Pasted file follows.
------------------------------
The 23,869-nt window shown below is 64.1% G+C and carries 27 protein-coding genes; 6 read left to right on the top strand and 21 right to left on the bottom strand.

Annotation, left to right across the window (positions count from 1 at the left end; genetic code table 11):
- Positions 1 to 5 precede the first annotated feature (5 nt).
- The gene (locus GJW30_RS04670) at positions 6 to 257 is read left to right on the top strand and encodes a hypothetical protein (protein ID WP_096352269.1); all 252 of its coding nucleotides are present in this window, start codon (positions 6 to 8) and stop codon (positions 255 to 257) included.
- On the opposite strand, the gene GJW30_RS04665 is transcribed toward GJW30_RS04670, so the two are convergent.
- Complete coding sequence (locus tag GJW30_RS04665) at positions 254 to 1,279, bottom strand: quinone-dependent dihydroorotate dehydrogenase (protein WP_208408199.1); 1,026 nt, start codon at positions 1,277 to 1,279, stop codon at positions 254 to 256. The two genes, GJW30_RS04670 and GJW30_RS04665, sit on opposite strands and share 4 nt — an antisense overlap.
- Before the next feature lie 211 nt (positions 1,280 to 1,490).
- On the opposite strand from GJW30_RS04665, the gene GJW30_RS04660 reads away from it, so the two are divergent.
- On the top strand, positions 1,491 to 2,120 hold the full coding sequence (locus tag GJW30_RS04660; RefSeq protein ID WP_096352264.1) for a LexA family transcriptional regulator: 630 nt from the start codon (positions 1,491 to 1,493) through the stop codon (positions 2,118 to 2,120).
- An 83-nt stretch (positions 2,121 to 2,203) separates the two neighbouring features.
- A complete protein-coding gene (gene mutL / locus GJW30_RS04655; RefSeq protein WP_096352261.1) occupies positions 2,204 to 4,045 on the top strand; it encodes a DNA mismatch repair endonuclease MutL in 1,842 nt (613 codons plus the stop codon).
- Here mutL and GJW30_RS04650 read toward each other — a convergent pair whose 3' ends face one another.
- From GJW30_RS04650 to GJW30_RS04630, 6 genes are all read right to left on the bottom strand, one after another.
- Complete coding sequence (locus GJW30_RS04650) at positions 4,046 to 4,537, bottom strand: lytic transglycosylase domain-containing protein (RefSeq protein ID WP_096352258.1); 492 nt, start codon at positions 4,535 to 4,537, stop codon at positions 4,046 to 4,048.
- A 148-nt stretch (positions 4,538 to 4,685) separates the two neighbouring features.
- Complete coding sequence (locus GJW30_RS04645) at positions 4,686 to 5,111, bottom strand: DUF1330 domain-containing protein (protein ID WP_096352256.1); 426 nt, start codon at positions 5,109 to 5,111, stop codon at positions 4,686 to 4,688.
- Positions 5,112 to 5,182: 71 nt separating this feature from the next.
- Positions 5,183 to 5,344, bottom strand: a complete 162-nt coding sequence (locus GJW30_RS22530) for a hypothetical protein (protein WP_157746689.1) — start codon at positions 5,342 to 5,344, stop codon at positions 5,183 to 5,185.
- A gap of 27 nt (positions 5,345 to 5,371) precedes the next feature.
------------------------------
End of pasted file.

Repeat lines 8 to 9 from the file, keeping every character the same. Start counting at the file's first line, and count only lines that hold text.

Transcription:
- On the opposite strand from GJW30_RS04665, the gene GJW30_RS04660 reads away from it, so the two are divergent.
- On the top strand, positions 1,491 to 2,120 hold the full coding sequence (locus tag GJW30_RS04660; RefSeq protein ID WP_096352264.1) for a LexA family transcriptional regulator: 630 nt from the start codon (positions 1,491 to 1,493) through the stop codon (positions 2,118 to 2,120).